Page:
The TCTN2 gene encodes a type I membrane protein that belongs to the tectonic family. This gene is expressed in all tissues, with significant expression in brain, kidney, and eye. Studies in mice suggest that this protein may be involved in hedgehog signaling, and is essential for ciliogenesis.
Mutations in this gene are associated with Meckel syndrome type 8 and Joubert syndrome type 24.
The TCTN2 gene is located on the long (q) arm of chromosome 12 at position 24.31. It spans 37,293 bases and contains 18 exons. The deduced mouse Tctn2 protein contains 700 amino acids. It has an N-terminal signal peptide and a C-terminal transmembrane domain that is conserved in Drosophila tectonic. A splice site mutation in the TCTN2 gene was identified in one family. Different homozygous mutations in the TCTN2 gene have been identified as well.
Shaheen et al. (2011) studied a consanguineous family of Arab origin affected with Meckel Syndrome. Homozygosity scan in the first family revealed the presence of only one overlapping ROH of 7Mb in size on chromosome 12. A splice site mutation (c.1506_2A4G; NM_024809.3) in the TCTN2 gene was identified in this family, which was is predicted in silico to fully abolish the original acceptor. This mutation was found to segregate with the disease in the family and was not observed in 192 ethnically matched controls. This defined TCTN2 as a novel MKS locus.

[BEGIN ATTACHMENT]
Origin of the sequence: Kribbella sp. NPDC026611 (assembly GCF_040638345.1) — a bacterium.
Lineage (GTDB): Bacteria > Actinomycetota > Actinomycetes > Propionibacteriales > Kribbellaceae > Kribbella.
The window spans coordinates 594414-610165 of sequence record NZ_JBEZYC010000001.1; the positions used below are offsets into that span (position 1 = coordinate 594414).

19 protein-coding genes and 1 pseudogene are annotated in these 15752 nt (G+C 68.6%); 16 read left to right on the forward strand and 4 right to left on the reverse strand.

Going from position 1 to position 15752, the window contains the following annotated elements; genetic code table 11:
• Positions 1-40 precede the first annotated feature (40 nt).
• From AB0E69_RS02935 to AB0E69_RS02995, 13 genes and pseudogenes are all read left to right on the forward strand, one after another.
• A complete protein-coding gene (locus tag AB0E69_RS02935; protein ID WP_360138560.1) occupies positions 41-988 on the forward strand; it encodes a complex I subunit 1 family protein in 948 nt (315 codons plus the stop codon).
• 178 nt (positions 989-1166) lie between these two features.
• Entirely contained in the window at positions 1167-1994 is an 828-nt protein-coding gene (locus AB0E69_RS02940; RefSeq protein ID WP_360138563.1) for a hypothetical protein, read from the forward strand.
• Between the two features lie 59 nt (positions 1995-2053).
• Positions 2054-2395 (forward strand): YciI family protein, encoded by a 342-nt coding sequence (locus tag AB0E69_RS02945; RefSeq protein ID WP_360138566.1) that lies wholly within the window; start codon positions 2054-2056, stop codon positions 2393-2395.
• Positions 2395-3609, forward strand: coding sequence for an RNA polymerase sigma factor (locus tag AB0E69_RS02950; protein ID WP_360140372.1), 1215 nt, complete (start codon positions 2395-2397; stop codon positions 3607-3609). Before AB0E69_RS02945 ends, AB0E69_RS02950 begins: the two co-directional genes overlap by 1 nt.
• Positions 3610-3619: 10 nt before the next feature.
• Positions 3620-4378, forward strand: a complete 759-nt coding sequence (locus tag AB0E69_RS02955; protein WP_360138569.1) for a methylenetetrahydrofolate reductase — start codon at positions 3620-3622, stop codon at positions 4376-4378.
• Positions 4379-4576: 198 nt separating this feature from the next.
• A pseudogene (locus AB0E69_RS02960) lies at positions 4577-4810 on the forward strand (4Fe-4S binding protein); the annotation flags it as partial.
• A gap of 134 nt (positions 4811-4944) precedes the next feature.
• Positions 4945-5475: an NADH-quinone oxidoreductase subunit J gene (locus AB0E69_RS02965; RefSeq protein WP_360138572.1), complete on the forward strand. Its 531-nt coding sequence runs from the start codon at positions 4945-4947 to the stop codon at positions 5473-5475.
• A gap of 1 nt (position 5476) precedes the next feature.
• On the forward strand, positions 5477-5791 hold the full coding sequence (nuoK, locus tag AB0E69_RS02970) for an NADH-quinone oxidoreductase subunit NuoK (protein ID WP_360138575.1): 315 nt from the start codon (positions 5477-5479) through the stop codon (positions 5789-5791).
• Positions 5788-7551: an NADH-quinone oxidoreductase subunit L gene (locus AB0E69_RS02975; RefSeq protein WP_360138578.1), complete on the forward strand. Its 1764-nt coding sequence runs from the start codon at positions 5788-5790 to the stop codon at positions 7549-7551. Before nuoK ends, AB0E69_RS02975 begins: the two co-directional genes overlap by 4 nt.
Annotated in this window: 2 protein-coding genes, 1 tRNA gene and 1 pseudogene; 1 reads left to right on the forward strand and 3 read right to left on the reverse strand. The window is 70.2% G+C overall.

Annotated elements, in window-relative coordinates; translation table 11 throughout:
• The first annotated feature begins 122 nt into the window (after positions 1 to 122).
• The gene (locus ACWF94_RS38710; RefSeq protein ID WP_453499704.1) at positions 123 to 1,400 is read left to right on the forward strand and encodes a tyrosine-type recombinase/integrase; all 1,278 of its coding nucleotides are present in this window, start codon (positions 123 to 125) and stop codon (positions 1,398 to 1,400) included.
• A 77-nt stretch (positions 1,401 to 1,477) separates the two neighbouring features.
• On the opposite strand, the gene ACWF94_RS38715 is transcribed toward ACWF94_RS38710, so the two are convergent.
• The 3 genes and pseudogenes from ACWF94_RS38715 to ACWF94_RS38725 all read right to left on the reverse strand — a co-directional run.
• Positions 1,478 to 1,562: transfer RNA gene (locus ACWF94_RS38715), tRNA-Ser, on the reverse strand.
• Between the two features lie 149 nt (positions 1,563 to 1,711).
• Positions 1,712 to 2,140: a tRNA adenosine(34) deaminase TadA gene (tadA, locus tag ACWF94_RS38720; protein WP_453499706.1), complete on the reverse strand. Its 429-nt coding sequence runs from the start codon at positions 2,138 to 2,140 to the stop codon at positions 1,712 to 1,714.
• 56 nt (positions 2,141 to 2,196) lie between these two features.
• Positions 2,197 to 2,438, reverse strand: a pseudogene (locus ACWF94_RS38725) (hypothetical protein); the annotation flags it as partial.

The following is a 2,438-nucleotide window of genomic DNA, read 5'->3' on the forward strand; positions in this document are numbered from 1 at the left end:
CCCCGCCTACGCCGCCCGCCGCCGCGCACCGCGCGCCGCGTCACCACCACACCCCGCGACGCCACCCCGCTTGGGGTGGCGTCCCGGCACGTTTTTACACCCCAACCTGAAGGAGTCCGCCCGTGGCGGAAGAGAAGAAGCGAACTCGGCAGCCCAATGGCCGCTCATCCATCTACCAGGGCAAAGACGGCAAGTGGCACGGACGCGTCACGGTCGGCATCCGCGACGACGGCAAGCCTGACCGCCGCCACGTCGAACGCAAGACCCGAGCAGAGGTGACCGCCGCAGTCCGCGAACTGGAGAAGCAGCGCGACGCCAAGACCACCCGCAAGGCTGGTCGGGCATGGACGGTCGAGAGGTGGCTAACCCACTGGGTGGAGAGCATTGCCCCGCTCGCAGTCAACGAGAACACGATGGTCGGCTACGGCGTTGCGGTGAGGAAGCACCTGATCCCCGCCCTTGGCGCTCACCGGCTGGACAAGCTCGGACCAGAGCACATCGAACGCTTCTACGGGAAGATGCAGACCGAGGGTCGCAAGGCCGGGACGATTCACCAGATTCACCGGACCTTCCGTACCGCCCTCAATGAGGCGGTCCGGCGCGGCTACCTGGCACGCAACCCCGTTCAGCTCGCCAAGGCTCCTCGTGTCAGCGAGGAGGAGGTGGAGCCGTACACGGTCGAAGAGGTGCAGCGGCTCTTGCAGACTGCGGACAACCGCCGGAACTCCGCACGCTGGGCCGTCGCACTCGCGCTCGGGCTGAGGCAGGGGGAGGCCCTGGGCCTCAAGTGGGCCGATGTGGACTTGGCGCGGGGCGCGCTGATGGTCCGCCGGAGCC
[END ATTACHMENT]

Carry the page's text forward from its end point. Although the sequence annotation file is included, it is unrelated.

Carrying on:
Al-Hamed et al. (2016) carried out a study of antenatal cystic kidney disease in a cohort of 44 Saudi families. Genetic screening of 90 renal genes helped uncover a novel homozygous mutation in the TCTN2 gene of one proband. The patient suffered from enlarged echogenic kidneys, encephalocele and micrognathia, resulting in perinatal death. The nonsense mutation (c.1852C>T, p.Q618*) was predicted by ‘Mutation Taster’ to be disease causing. In another family, antenatal ultrasound found cystic kidneys. The case resulted in fetal death and DNA was unavailable for analysis. However, the consanguineous parents were both found to be heterozygous for the novel TCTN2 mutation c.252_253delTG (p.V85Dfs*24). This frameshift mutation was also predicted by ‘Mutation Taster’ to be disease causing. Both TCTN2 mutations occurred at residues conserved from humans to X. tropicalis and were absent from the ExAC database.
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